Fresh, sweet, juicy grapes make a delicious snack that is low in calories and has many health benefits. According to "Nutrients A-Z: A User's Guide to Foods, Herbs, Vitamins, Minerals and Supplements" by Michael Sharon, grapes are high in vitamins A, C, B-6, and potassium, and are great for stimulating kidney function and digestive juices, regulating the heartbeat, and soothing the nervous system. Grapes never ripen after they are picked, so it is important to make sure they are ripe (but not overripe) before you pick them from a vine or buy them from a store.
Look at the grapes. Ripe white grapes should have a translucent appearance and a slight yellow tint. Ripe red grapes should be dark red in color, with very little color variation in the bunch. Look at the seeds inside your grapes. Ripe grapes should have round, brown seeds; if the seeds are green or very light brown, the grapes are not ripe enough to eat. Look at the stalks on your grapes; they should look fresh and new. Dead stalks likely indicate overripe grapes.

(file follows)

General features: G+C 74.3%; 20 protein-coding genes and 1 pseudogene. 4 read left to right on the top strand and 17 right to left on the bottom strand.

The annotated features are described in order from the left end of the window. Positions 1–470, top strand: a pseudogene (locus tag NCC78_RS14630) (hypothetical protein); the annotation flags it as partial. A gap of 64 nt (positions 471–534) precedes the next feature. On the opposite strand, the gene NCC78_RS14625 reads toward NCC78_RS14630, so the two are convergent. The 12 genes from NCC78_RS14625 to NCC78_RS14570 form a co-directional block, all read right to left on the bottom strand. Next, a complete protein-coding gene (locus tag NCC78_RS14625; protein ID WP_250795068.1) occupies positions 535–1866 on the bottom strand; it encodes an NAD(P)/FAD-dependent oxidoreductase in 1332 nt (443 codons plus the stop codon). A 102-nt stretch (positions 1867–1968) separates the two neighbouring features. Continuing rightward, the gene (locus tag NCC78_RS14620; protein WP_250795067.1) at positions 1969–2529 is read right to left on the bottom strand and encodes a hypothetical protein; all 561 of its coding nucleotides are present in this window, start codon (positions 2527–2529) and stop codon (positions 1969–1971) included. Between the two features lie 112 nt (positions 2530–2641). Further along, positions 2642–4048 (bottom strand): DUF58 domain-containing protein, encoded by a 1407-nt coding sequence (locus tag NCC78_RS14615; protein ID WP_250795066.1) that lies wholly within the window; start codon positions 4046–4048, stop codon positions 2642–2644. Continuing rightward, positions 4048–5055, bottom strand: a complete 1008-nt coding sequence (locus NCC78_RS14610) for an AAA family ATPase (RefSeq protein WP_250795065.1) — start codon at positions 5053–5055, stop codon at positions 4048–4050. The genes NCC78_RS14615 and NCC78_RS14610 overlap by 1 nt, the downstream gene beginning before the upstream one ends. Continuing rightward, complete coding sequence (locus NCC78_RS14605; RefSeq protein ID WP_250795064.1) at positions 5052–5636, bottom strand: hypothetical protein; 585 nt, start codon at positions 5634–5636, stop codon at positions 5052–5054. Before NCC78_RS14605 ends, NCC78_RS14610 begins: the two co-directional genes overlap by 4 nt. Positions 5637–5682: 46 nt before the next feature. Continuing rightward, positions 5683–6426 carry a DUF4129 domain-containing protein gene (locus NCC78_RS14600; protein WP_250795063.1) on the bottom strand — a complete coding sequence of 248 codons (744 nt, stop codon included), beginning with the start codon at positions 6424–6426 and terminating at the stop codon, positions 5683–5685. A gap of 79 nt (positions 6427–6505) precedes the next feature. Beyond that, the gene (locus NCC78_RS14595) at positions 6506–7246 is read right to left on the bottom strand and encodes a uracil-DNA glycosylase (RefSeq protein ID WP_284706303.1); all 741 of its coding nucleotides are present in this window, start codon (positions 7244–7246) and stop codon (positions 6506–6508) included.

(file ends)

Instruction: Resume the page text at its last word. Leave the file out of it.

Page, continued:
Taste several of the grapes (tasting one or two will not be enough to tell if an entire bunch is ripe). The grapes should be sweet, with none of the sharpness associated with high levels of acidity.
Shake your bunch of grapes. If more than one or two fall from the stalk, the grapes are likely to be overripe.
- Honeyflow Farm; How to Tell the Ripe From the Not Ripe; Jim Lemire
- "The Backyard Vintner"; Jim Law; 2005
- "Nutrients A - Z: A User's Guide to Foods, Herbs, Vitamins, Minerals and Supplements"; Michael Sharon; 2009
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